Many see the continuation of gridlock in Washington: “U.S. chief executives were already bracing for a difficult winter heading into 2021 with a pandemic that looks to get worse before it gets better, high unemployment and what many call a desperate need for more economic aid to consumers and some industries. Meanwhile, many say their workforces are strained by months of working in the covid-19 era, as well as the tense political climate,” the WSJ’s Chip Cutter reports.

“If Biden scores an Electoral College victory while Republicans maintain control of the Senate, as some predict, the split would raise questions about how both parties would govern the economy, the pandemic and issues such as infrastructure, said Rich Lesser, CEO of Boston Consulting Group … A split government could be troublesome for industries particularly hard-hit by the pandemic, such as restaurants, said Tom Bené, CEO of the National Restaurant Association trade group and past CEO of global food-service distributor Sysco Corp.”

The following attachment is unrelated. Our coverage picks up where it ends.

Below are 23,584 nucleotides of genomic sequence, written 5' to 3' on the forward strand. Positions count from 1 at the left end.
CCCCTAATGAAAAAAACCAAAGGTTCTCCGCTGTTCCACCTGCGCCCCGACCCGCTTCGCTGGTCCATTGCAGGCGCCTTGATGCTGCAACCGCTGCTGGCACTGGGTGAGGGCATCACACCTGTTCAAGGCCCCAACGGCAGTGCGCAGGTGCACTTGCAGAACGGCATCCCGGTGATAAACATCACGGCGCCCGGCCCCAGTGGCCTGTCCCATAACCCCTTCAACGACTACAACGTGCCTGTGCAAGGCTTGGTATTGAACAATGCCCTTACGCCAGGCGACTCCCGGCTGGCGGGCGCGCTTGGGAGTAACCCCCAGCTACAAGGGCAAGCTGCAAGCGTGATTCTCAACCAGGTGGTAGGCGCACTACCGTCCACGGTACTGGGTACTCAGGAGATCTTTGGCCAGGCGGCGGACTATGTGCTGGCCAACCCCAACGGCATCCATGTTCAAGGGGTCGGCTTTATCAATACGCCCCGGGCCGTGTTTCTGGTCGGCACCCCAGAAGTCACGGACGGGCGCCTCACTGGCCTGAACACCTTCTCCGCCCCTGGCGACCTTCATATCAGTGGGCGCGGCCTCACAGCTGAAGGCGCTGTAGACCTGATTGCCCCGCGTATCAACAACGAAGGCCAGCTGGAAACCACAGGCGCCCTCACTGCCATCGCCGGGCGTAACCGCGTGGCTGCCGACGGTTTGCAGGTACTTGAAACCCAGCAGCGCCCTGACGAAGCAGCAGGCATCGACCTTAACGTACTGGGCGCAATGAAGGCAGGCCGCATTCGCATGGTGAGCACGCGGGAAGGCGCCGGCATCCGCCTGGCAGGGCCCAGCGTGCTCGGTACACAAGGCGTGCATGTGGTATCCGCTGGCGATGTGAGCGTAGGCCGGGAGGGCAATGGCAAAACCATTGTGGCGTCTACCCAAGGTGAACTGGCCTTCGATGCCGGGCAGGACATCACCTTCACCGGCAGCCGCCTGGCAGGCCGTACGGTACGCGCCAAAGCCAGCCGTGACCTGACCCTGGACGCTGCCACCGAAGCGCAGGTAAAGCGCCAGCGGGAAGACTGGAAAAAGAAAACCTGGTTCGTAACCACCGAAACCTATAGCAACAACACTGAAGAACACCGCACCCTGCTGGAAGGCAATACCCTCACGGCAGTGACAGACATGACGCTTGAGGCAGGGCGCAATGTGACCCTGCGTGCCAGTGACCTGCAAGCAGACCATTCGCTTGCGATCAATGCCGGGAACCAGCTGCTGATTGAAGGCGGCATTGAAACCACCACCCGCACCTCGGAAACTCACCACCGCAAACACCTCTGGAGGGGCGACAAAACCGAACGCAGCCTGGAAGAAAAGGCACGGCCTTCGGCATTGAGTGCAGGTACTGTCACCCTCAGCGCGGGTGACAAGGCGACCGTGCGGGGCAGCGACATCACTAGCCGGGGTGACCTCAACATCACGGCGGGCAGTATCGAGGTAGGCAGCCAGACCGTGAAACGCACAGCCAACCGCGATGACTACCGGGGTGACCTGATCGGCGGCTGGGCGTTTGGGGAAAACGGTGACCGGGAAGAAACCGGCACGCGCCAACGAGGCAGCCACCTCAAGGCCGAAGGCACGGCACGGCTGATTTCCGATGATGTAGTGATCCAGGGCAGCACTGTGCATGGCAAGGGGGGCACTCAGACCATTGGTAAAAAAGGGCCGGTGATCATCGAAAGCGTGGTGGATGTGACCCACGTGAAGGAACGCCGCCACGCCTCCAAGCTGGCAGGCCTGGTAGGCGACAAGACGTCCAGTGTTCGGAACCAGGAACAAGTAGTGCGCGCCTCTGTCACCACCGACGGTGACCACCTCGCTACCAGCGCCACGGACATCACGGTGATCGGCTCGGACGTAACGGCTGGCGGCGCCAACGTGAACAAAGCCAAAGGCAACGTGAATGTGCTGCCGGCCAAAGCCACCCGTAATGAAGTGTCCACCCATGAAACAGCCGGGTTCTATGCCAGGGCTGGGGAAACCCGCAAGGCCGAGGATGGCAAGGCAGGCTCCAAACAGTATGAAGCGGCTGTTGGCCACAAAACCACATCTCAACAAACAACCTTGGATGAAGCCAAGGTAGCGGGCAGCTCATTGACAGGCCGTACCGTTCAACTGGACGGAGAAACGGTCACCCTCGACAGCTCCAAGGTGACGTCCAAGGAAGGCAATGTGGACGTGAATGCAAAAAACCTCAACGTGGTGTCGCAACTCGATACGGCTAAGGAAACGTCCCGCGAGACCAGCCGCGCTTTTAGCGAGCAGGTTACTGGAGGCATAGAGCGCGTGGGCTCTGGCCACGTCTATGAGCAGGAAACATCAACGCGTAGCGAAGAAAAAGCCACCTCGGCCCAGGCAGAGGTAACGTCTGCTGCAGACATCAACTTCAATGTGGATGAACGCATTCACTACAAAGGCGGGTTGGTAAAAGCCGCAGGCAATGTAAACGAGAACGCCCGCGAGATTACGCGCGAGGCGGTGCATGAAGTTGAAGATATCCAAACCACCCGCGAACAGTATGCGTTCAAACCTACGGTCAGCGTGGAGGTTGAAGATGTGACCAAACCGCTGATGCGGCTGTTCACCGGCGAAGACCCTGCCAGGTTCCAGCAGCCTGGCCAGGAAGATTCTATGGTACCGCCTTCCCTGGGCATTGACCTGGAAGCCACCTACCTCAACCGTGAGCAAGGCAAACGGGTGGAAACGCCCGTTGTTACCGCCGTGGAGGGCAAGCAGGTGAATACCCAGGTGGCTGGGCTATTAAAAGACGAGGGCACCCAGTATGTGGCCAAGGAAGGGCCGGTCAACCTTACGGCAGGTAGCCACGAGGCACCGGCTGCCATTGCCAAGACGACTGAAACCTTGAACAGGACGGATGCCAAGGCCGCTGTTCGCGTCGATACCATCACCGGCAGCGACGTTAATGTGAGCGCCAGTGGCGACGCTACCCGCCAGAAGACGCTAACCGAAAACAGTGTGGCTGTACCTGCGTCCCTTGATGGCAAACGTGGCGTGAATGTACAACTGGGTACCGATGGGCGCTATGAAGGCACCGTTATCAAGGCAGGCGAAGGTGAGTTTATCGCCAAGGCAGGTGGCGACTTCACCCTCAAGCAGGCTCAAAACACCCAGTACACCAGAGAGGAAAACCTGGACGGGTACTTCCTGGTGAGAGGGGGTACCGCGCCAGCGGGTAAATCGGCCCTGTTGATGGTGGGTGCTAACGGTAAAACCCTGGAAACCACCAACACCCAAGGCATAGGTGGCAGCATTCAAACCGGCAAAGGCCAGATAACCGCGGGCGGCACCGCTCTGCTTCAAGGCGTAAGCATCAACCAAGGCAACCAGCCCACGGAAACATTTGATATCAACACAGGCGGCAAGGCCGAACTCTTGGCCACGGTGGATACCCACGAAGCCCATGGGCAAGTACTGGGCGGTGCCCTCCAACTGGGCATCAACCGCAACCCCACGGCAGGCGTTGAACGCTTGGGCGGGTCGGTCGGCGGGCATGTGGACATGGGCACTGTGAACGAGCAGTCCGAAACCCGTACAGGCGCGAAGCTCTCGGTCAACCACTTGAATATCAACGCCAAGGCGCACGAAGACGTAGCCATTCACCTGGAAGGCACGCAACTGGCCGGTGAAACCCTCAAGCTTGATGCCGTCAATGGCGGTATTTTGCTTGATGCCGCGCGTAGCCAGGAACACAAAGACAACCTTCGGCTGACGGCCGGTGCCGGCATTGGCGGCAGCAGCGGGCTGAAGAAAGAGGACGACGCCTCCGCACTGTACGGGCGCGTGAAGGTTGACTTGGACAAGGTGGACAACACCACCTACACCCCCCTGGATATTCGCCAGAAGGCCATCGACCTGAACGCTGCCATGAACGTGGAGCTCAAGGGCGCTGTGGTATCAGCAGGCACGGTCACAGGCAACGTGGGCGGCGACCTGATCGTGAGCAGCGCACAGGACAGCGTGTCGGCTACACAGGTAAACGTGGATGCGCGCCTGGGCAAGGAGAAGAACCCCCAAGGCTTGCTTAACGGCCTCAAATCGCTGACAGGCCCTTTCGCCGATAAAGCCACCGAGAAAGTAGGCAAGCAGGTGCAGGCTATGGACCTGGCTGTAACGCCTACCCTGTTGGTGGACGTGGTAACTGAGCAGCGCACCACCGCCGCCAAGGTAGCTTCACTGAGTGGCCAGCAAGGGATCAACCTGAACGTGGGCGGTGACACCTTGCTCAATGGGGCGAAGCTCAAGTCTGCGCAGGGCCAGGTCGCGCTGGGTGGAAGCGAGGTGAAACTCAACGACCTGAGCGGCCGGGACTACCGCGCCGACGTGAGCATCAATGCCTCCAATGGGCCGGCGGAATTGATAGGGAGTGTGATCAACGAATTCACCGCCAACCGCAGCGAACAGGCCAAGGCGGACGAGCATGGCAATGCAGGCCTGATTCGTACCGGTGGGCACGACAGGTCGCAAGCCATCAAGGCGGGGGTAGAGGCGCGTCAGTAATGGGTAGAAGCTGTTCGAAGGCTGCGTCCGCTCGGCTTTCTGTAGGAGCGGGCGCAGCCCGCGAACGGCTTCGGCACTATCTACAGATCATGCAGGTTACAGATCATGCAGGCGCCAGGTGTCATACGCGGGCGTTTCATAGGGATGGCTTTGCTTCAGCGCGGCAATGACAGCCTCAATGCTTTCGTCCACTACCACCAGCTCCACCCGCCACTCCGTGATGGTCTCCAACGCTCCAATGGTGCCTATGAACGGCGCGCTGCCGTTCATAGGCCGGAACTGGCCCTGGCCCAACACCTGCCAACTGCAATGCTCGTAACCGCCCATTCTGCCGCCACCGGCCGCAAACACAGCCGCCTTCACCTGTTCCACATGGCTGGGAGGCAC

The K-shaped recovery looks primed to continue: “Business leaders and investors tend to hate uncertainty, and this political situation adds more of it as the nation is already dealing with a second big wave of coronavirus cases and a contentious battle in Congress over another stimulus package. The early read among economists and Wall Street analysts is to buckle up for a wild few weeks,” Heather Long reports.

“Many economists are marking down their forecasts for growth, at least slightly, in the final months of 2020 and early 2021, as uncertainty and covid-19 cases mount. A stimulus package of some sort is still expected to pass, but economists no longer expect it to be more than $2 trillion like it might have been in a ‘blue wave’ scenario, in which Democrats win the White House and the Senate.”